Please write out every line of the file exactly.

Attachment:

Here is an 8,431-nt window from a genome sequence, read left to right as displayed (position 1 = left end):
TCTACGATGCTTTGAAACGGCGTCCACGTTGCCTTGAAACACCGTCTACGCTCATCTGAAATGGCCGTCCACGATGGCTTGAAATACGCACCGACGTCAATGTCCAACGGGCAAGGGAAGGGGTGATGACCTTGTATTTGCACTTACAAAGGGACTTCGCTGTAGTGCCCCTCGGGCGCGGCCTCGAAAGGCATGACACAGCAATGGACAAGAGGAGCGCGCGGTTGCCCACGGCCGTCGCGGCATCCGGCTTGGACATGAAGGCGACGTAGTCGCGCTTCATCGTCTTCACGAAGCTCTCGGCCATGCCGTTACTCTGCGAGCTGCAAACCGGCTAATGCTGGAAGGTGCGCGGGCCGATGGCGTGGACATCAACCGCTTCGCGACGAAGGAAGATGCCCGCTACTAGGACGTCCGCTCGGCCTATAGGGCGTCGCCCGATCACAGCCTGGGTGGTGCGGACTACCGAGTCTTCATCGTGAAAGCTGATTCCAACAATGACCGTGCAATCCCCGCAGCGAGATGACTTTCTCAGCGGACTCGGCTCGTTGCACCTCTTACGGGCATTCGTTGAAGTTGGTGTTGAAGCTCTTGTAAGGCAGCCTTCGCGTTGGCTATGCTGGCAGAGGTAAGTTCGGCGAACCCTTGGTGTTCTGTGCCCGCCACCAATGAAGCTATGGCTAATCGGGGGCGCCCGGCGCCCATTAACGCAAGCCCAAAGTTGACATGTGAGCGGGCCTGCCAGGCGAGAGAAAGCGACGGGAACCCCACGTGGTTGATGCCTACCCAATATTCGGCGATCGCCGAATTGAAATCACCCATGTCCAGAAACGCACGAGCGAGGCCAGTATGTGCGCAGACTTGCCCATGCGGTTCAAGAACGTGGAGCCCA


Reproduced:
Here is an 8,431-nt window from a genome sequence, read left to right as displayed (position 1 = left end):
TCTACGATGCTTTGAAACGGCGTCCACGTTGCCTTGAAACACCGTCTACGCTCATCTGAAATGGCCGTCCACGATGGCTTGAAATACGCACCGACGTCAATGTCCAACGGGCAAGGGAAGGGGTGATGACCTTGTATTTGCACTTACAAAGGGACTTCGCTGTAGTGCCCCTCGGGCGCGGCCTCGAAAGGCATGACACAGCAATGGACAAGAGGAGCGCGCGGTTGCCCACGGCCGTCGCGGCATCCGGCTTGGACATGAAGGCGACGTAGTCGCGCTTCATCGTCTTCACGAAGCTCTCGGCCATGCCGTTACTCTGCGAGCTGCAAACCGGCTAATGCTGGAAGGTGCGCGGGCCGATGGCGTGGACATCAACCGCTTCGCGACGAAGGAAGATGCCCGCTACTAGGACGTCCGCTCGGCCTATAGGGCGTCGCCCGATCACAGCCTGGGTGGTGCGGACTACCGAGTCTTCATCGTGAAAGCTGATTCCAACAATGACCGTGCAATCCCCGCAGCGAGATGACTTTCTCAGCGGACTCGGCTCGTTGCACCTCTTACGGGCATTCGTTGAAGTTGGTGTTGAAGCTCTTGTAAGGCAGCCTTCGCGTTGGCTATGCTGGCAGAGGTAAGTTCGGCGAACCCTTGGTGTTCTGTGCCCGCCACCAATGAAGCTATGGCTAATCGGGGGCGCCCGGCGCCCATTAACGCAAGCCCAAAGTTGACATGTGAGCGGGCCTGCCAGGCGAGAGAAAGCGACGGGAACCCCACGTGGTTGATGCCTACCCAATATTCGGCGATCGCCGAATTGAAATCACCCATGTCCAGAAACGCACGAGCGAGGCCAGTATGTGCGCAGACTTGCCCATGCGGTTCAAGAACGTGGAGCCCA